Back In The Jazz CoffinSelf Released
By Cole Faulkner
If you had told me that folk-punk outfit AJJ was going to be a hugely successful underground staple over the past thirteen years, I may have laughed the suggestion off. After all, how long could an acoustic band keep their edge writing social satire through silly themes like cannibalism, cigarette commercials, and the untimely demise of kittens? Well, apparently quite a while. Not only has the band gone through several significant stylistic shifts – from wiry acoustic champions to fuzzy garage punks – but they’ve managed to sustain their unmistakable wit through each incarnation.
Their latest EP, Back In The Jazz Coffin, is an oddity in the AJJ world as the band actually takes a step back in time and revisits their former acoustic selves. Opener “American Body Rentals” is a classic sub-minute opener in the tradition of those like “The Michael Jordan of Drunk Driving” and “Cigarettes.” In this case, the band generates a playful little jingle based around body image and expectation. “You can get it on top, at American body rentals, anything you want, at American body rentals,” sings Sean Bonnette, elaborating on the benefits of enhanced popularity and friendships. It’s a concise, surefire classic for AJJ fans and ideal entry for the EP.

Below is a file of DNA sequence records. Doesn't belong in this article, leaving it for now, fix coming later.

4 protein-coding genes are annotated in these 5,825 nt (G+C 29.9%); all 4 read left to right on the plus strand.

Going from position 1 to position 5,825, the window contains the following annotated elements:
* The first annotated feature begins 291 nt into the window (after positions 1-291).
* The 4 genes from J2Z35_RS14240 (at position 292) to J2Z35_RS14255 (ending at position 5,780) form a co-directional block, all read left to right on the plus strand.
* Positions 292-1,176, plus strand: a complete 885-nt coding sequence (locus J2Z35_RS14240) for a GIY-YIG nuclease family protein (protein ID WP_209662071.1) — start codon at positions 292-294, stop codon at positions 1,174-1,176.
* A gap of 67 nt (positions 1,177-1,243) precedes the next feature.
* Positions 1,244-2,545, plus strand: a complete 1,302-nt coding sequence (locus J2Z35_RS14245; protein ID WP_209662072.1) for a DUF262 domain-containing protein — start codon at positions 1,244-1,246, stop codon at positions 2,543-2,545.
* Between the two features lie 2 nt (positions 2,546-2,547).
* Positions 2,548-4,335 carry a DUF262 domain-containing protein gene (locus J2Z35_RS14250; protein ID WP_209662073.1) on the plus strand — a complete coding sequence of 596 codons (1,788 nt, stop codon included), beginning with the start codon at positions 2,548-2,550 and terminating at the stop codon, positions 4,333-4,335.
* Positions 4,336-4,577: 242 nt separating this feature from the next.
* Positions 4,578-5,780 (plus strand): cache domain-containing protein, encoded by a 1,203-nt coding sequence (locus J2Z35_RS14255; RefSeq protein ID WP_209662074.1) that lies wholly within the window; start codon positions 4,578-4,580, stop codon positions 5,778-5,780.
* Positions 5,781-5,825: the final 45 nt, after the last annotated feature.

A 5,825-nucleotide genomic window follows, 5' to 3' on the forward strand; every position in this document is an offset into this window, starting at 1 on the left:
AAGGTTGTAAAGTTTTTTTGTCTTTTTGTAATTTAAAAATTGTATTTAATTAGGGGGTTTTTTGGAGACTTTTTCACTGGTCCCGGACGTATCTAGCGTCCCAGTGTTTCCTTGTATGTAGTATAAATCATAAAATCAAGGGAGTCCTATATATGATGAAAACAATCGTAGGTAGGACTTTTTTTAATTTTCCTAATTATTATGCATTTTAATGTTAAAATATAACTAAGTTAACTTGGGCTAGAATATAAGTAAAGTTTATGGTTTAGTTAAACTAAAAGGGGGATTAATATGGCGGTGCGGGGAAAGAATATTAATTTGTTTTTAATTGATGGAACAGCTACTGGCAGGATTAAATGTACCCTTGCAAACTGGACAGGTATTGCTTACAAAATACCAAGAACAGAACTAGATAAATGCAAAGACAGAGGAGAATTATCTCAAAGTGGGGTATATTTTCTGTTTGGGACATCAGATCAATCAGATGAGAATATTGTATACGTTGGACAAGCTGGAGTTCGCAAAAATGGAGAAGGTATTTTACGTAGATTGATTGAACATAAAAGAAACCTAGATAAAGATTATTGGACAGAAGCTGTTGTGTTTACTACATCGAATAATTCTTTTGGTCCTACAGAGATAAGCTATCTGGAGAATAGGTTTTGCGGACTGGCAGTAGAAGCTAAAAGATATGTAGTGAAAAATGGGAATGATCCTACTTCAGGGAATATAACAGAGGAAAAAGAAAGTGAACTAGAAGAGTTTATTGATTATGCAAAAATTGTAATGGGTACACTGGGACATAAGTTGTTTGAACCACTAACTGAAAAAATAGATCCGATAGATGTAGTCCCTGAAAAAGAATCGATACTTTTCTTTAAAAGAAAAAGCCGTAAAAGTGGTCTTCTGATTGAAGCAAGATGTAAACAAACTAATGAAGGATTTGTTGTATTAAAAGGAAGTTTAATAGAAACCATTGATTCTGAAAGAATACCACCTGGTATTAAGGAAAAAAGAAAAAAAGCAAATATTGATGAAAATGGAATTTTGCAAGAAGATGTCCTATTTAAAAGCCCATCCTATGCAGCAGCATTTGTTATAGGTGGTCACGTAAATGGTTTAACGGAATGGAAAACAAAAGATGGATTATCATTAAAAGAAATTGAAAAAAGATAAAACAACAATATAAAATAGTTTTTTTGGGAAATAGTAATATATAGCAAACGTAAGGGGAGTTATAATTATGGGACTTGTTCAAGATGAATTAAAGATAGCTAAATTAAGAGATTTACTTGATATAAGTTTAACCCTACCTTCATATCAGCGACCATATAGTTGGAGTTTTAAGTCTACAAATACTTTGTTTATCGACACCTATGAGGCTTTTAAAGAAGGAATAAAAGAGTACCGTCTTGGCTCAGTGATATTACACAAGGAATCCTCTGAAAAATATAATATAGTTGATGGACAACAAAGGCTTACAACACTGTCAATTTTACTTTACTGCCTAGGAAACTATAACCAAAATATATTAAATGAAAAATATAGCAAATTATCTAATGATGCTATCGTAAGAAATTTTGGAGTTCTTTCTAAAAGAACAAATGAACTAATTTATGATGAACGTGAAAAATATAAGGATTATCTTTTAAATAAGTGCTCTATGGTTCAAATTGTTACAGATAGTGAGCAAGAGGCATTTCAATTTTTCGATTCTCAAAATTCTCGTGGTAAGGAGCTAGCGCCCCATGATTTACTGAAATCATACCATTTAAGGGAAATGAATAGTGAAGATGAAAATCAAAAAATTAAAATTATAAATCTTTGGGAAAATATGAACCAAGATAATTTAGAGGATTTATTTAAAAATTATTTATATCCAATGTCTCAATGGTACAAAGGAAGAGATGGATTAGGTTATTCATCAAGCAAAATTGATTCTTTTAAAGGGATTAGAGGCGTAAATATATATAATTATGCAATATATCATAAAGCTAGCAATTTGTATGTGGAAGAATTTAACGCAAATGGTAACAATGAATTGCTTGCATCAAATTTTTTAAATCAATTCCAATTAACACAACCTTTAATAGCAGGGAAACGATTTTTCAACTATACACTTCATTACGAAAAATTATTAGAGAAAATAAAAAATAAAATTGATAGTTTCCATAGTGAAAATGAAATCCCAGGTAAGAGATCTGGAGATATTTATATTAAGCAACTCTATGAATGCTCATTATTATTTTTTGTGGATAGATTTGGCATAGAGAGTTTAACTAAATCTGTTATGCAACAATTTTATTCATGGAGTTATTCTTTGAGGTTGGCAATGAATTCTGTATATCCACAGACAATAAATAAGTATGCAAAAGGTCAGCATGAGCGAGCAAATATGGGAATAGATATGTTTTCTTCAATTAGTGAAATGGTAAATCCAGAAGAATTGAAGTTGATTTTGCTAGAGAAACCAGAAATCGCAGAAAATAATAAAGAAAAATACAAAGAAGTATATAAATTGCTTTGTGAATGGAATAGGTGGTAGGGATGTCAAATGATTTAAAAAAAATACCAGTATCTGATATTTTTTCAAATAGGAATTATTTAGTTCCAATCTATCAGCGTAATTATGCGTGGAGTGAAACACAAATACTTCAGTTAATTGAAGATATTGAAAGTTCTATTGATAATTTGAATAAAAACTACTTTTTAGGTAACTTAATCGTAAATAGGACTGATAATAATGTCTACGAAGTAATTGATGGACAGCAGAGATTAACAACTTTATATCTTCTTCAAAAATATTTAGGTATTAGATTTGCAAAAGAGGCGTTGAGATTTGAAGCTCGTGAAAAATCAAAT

The band then jumps back into a simple take on their classic full band acoustic formula with “Blood, Hatred, Money and Rage 2.” The song plods along with acoustic guitar, keyboard, and other subtleties as they detail the confrontational mentality that contemporary America hungers for in the metaphor, “that’s the food that I eat, the juicebox that I crave.” The track loses a little steam mid-way in a heavily distorted guitar, but it does little to reduce the poignancy of such statements. The remaining trio of songs meander through politically themes of border patrol saboteurs, employ lutching guitars with heavy distortion on “My Crooked Leg,” and conclude the EP by reverting back to a heartfelt acoustic less-than-apology to a lover once wronged.
Overall, AJJ provide a pleasant little diversion and supplement to their existing catalogue and direction. The band released the EP as a surprise without warning, somewhat framing the disc as non-canon, and justifying the band’s deviation from their aural chronology. The disc isn’t groundbreaking by any means, but none of AJJ’s past EPs ever have been. They’ve always been more of a repository for fans to uncover individual nuggets. It’s been quite a while since the Phoenix, Arizona quartet has played around with something less formal, and the return is more than welcome.